By Jason Quinn / December 20th, 2017
|Title||Tokyo Xanadu eX+
|Release Date||December 8th, 2017|
|Age Rating||T for Teen|
Tokyo Xanadu eX+ is an action RPG developed by Falcom and published by Aksys Games. This is an updated release of the original Tokyo Xanadu for the Vita. This version adds new story content, new mechanics, and improved resolution and framerate, making it an all around improved experience.
This game is rather interesting, as it’s filled with references to Falcom’s past games. Lots of gameplay elements are lifted directly from some games, and there’s little references to their past games. I’d say the biggest influence is Trails of Cold Steel. There are cameos from a few of the characters from that game. Other influences from the game include some mini-games appearing here, and some mechanics as well.
The other big influence is probably Zwei 2. The gameplay structure of the dungeons is almost exactly the same, and the main characters use the same weapons. There’s also a handful of references from games like Gurumin and Trails in the Sky sprinkled throughout. One rather direct reference is a store in the game having a blatant advertisement for the yet to be localized Sen no Kiseki III.
The story starts out with our protagonist, Kou Tokisaka, on his way home from work when he notices some ruffians following a classmate, Asuka Hiiragi. He confronts them, but before they come to blows, a portal opens up right there and drags them into a strange world. Inside this world our protagonist is beset by strange creatures, but before they could attack, Asuka saves him. Asuka can wield a magical weapon called a Soul Device, and eventually it turns out Kou can as well. This marks the start of their adventure to unravel the mystery behind why these portals exist.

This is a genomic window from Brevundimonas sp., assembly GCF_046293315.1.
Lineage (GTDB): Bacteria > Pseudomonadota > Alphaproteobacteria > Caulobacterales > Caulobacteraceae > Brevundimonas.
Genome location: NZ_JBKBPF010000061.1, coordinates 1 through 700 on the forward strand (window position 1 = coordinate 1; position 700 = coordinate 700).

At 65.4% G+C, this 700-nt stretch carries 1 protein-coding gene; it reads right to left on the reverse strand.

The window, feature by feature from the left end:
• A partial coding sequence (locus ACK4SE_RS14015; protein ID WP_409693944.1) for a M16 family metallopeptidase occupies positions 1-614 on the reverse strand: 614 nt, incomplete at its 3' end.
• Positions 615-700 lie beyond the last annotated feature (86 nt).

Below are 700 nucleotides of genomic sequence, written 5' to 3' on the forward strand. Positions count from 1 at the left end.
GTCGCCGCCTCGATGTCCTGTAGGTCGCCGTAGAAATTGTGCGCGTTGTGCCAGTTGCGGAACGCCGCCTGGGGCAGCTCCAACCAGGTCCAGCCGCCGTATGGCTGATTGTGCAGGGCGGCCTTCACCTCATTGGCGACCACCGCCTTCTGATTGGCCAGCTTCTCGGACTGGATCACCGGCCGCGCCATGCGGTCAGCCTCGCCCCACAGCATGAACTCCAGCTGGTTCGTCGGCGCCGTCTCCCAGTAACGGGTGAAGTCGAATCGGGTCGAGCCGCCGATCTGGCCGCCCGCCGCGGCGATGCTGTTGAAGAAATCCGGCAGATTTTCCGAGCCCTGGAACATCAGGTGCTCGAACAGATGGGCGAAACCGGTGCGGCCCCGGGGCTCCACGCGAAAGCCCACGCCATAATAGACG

The story takes awhile to get going, but with the somewhat episodic pacing of the game, it doesn’t feel too sluggish. Each chapter introduces a new character that joins your party. Also new to the eX+ version of this game are side chapters that take place in-between the main chapters. These give you a little bit more insight into the characters, some new dungeons to explore, and eventually culminate into a rather interesting surprise. Still, I couldn’t help but feel the early chapters felt a bit meandering. It takes quite a long time for any major threat to present itself. Fortunately, once it does, the story gets a lot more interesting.
The core of the gameplay is diving through dungeons. The dungeons are like mazes, similar to Zwei 2, and are littered with enemies, treasure chests, obstacles and the occasional light puzzle. The dungeons themselves don’t differ a whole lot from each other aside from aesthetics and obstacles. Your basic abilities for combat are a combo chain, a ranged attack, a flying attack, and a power attack. Ranged attack is for attacking at a distance, of course, flying attack sends you flying towards enemies, and a power attack does big damage, but has a large wind-up.
Most of the gameplay comes down to using these abilities effectively. Some enemies are resistant to normal attacks, so you have to use ranged attacks. There are enemies with shields and you have to use power attacks to break them. In addition, there’s a few special abilities. There are EX attacks which do big damage, and you’re invincible during them. There’s the X-Strike which is a massive attack that hits everything in your vicinity. Finally, there’s the X-Drive, which brings out a party member to help you, and gives you a few buffs. The EX attacks and X-Drive are new additions to the eX+ version, which certainly do a lot to add variety to the combat.